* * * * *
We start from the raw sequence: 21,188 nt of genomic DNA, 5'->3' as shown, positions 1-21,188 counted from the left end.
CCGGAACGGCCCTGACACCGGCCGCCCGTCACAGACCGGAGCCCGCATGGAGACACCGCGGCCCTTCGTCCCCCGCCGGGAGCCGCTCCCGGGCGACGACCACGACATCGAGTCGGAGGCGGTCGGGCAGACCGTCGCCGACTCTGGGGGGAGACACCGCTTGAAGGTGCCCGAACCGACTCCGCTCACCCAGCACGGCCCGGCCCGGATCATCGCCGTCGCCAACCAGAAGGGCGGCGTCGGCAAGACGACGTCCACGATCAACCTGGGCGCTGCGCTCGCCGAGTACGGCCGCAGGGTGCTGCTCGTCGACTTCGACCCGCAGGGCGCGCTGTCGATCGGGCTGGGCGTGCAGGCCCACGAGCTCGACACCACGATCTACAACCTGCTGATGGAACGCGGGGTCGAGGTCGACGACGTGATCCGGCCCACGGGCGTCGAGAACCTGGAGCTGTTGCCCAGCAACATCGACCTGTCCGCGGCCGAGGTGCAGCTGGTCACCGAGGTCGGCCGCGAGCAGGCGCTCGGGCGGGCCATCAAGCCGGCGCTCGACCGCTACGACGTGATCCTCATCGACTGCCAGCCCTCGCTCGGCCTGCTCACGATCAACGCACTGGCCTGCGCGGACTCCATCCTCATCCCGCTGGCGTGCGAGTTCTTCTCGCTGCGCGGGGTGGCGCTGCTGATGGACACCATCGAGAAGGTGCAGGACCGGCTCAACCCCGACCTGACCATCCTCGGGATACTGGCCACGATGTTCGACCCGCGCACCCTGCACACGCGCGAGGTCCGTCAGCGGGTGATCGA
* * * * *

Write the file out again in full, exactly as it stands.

We start from the raw sequence: 21,188 nt of genomic DNA, 5'->3' as shown, positions 1-21,188 counted from the left end.
CCGGAACGGCCCTGACACCGGCCGCCCGTCACAGACCGGAGCCCGCATGGAGACACCGCGGCCCTTCGTCCCCCGCCGGGAGCCGCTCCCGGGCGACGACCACGACATCGAGTCGGAGGCGGTCGGGCAGACCGTCGCCGACTCTGGGGGGAGACACCGCTTGAAGGTGCCCGAACCGACTCCGCTCACCCAGCACGGCCCGGCCCGGATCATCGCCGTCGCCAACCAGAAGGGCGGCGTCGGCAAGACGACGTCCACGATCAACCTGGGCGCTGCGCTCGCCGAGTACGGCCGCAGGGTGCTGCTCGTCGACTTCGACCCGCAGGGCGCGCTGTCGATCGGGCTGGGCGTGCAGGCCCACGAGCTCGACACCACGATCTACAACCTGCTGATGGAACGCGGGGTCGAGGTCGACGACGTGATCCGGCCCACGGGCGTCGAGAACCTGGAGCTGTTGCCCAGCAACATCGACCTGTCCGCGGCCGAGGTGCAGCTGGTCACCGAGGTCGGCCGCGAGCAGGCGCTCGGGCGGGCCATCAAGCCGGCGCTCGACCGCTACGACGTGATCCTCATCGACTGCCAGCCCTCGCTCGGCCTGCTCACGATCAACGCACTGGCCTGCGCGGACTCCATCCTCATCCCGCTGGCGTGCGAGTTCTTCTCGCTGCGCGGGGTGGCGCTGCTGATGGACACCATCGAGAAGGTGCAGGACCGGCTCAACCCCGACCTGACCATCCTCGGGATACTGGCCACGATGTTCGACCCGCGCACCCTGCACACGCGCGAGGTCCGTCAGCGGGTGATCGA